At the same time, many ridiculed me.  Family members said “I don’t get it.  No one knows what the teal ribbons are for, so what’s the point?”.  Women in  my cancer groups said “you shouldn’t be telling people this, it’s bad information”.  (Ovarian cancer is really complicated, and those of us dealing with the disease know that the way we are diagnosed, a woefully inadequate process, is not quite accurate).

There were several women on FB who asked if they could help, so I mailed them ribbons to put up in their towns.  They never did.  Even my sister, one of my staunches advocates, never put up the ribbons I sent her.

I felt foolish.  So I stopped.  Which is what led to my crisis of Purpose.

Today, I am starting anew.  And, I’m starting with the same plan, because it’s a really good plan.

Forty years ago very few were aware of breast cancer.  Today, the sight of a pink ribbon is synonymous with breast cancer.  In fact, the color pink itself, often evokes awareness of breast cancer.  As a result, millions of dollars have poured in for research and advocacy work.  Breast tumors are now classified, by which hormones feed them or starve them.  Serious strides have been made in breast cancer detection and treatment.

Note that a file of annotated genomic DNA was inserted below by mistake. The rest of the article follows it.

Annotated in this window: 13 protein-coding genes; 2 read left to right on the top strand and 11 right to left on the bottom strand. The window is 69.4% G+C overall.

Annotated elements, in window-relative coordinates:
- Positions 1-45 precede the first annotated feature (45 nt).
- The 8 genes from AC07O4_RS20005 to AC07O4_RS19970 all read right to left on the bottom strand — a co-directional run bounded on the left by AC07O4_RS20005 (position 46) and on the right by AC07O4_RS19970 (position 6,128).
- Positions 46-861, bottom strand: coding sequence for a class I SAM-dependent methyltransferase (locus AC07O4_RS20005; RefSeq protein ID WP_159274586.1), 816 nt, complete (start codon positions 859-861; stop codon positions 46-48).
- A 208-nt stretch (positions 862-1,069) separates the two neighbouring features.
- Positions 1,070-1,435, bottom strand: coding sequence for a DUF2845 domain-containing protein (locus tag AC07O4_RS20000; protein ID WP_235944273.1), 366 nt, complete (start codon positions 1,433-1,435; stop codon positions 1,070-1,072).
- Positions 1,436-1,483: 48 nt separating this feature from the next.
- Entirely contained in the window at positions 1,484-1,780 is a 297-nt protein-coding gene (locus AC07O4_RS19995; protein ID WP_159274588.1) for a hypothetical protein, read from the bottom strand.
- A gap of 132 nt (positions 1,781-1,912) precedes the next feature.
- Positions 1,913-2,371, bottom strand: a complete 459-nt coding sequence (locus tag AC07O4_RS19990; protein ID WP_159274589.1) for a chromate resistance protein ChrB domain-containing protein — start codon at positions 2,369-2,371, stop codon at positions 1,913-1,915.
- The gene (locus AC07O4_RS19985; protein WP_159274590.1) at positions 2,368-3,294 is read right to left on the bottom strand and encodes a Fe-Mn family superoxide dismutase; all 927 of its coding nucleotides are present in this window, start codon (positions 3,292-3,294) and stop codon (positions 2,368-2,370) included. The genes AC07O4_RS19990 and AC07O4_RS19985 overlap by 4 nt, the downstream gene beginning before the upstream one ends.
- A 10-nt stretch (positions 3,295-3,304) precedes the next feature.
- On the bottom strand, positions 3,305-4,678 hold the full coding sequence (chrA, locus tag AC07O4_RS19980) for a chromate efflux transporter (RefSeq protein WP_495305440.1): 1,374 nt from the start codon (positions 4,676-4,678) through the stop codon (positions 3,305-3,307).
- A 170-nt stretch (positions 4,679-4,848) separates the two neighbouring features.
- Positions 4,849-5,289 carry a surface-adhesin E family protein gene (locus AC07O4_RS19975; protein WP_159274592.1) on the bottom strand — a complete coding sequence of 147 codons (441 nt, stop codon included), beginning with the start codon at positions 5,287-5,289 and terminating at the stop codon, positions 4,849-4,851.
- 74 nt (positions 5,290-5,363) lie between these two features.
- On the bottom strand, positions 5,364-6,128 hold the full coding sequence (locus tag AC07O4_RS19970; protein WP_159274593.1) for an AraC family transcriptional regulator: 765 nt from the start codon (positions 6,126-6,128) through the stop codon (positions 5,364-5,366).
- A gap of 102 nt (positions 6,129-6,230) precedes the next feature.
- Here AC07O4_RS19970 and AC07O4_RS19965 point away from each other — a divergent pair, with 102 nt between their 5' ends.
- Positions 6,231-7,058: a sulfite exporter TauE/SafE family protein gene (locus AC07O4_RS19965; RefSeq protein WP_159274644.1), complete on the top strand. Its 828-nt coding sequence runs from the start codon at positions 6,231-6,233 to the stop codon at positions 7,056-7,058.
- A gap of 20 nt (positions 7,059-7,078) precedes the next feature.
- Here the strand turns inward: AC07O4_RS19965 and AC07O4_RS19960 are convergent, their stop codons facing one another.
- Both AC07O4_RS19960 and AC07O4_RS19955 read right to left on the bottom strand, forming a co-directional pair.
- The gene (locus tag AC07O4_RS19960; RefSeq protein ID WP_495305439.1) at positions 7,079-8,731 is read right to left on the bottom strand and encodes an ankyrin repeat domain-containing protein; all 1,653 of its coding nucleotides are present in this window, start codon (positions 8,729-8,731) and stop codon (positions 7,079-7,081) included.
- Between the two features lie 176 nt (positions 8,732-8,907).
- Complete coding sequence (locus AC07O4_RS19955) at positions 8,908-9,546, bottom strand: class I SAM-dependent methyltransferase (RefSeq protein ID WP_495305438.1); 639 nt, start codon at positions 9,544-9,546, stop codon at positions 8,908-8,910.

Ovarian cancer needs the same visual, and I’m determined to make it happen.  How else can I show how grateful I am that I’m alive?

Here is what I say to the naysayers:

  • Yes, people don’t know what a teal ribbon stands for.  Teach them.
  • Yes, the symptoms vary with each women.  Let’s talk about All of them!
  • Yes, the CA125 blood test is unreliable, but it is a starting point, and insurance pays for it.
  • Yes, few doctors will consider ovarian cancer, let’s force them to.
  • Yes, there is nothing simple about ovarian cancer.  No cute little anagrams sum it up, and no cautionary tale covers the full scope of the disease.  SO WHAT???  All the more reason to get to work on awareness – NOW.